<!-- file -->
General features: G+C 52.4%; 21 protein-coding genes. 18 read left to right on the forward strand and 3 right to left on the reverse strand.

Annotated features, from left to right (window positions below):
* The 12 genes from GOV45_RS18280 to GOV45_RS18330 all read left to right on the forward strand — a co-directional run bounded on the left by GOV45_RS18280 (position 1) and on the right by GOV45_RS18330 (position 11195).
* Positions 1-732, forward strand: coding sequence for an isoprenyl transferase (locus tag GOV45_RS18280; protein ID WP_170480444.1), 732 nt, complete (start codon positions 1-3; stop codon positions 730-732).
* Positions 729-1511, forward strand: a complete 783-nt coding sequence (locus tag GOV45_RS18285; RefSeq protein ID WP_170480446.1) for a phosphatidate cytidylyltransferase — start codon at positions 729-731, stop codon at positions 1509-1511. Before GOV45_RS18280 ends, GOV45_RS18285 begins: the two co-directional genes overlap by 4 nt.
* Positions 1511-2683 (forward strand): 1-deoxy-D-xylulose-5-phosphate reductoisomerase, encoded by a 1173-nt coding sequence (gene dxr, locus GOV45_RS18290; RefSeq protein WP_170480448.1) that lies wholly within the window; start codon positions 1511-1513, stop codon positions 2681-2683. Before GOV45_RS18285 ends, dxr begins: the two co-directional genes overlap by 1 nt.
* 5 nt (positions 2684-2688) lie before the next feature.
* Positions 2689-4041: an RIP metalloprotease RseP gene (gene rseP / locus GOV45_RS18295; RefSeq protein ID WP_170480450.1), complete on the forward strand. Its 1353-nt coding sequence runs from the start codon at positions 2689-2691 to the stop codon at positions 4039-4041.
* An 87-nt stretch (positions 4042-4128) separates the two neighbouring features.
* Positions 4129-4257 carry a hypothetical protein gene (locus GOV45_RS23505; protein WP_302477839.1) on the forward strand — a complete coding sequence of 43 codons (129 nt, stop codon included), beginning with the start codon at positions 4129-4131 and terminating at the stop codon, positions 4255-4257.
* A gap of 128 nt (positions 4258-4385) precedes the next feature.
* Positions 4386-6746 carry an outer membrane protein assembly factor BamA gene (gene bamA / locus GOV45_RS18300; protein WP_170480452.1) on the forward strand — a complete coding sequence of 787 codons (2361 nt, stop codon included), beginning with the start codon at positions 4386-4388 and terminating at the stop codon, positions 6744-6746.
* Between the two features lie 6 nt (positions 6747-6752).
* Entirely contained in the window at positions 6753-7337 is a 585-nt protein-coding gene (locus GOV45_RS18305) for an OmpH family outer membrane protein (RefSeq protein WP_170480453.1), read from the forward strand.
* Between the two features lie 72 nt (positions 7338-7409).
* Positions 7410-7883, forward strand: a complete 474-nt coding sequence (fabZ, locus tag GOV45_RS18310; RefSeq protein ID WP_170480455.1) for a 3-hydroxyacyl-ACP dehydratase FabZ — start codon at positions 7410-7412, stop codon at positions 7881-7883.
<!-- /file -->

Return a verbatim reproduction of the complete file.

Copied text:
General features: G+C 52.4%; 21 protein-coding genes. 18 read left to right on the forward strand and 3 right to left on the reverse strand.

Annotated features, from left to right (window positions below):
* The 12 genes from GOV45_RS18280 to GOV45_RS18330 all read left to right on the forward strand — a co-directional run bounded on the left by GOV45_RS18280 (position 1) and on the right by GOV45_RS18330 (position 11195).
* Positions 1-732, forward strand: coding sequence for an isoprenyl transferase (locus tag GOV45_RS18280; protein ID WP_170480444.1), 732 nt, complete (start codon positions 1-3; stop codon positions 730-732).
* Positions 729-1511, forward strand: a complete 783-nt coding sequence (locus tag GOV45_RS18285; RefSeq protein ID WP_170480446.1) for a phosphatidate cytidylyltransferase — start codon at positions 729-731, stop codon at positions 1509-1511. Before GOV45_RS18280 ends, GOV45_RS18285 begins: the two co-directional genes overlap by 4 nt.
* Positions 1511-2683 (forward strand): 1-deoxy-D-xylulose-5-phosphate reductoisomerase, encoded by a 1173-nt coding sequence (gene dxr, locus GOV45_RS18290; RefSeq protein WP_170480448.1) that lies wholly within the window; start codon positions 1511-1513, stop codon positions 2681-2683. Before GOV45_RS18285 ends, dxr begins: the two co-directional genes overlap by 1 nt.
* 5 nt (positions 2684-2688) lie before the next feature.
* Positions 2689-4041: an RIP metalloprotease RseP gene (gene rseP / locus GOV45_RS18295; RefSeq protein ID WP_170480450.1), complete on the forward strand. Its 1353-nt coding sequence runs from the start codon at positions 2689-2691 to the stop codon at positions 4039-4041.
* An 87-nt stretch (positions 4042-4128) separates the two neighbouring features.
* Positions 4129-4257 carry a hypothetical protein gene (locus GOV45_RS23505; protein WP_302477839.1) on the forward strand — a complete coding sequence of 43 codons (129 nt, stop codon included), beginning with the start codon at positions 4129-4131 and terminating at the stop codon, positions 4255-4257.
* A gap of 128 nt (positions 4258-4385) precedes the next feature.
* Positions 4386-6746 carry an outer membrane protein assembly factor BamA gene (gene bamA / locus GOV45_RS18300; protein WP_170480452.1) on the forward strand — a complete coding sequence of 787 codons (2361 nt, stop codon included), beginning with the start codon at positions 4386-4388 and terminating at the stop codon, positions 6744-6746.
* Between the two features lie 6 nt (positions 6747-6752).
* Entirely contained in the window at positions 6753-7337 is a 585-nt protein-coding gene (locus GOV45_RS18305) for an OmpH family outer membrane protein (RefSeq protein WP_170480453.1), read from the forward strand.
* Between the two features lie 72 nt (positions 7338-7409).
* Positions 7410-7883, forward strand: a complete 474-nt coding sequence (fabZ, locus tag GOV45_RS18310; RefSeq protein ID WP_170480455.1) for a 3-hydroxyacyl-ACP dehydratase FabZ — start codon at positions 7410-7412, stop codon at positions 7881-7883.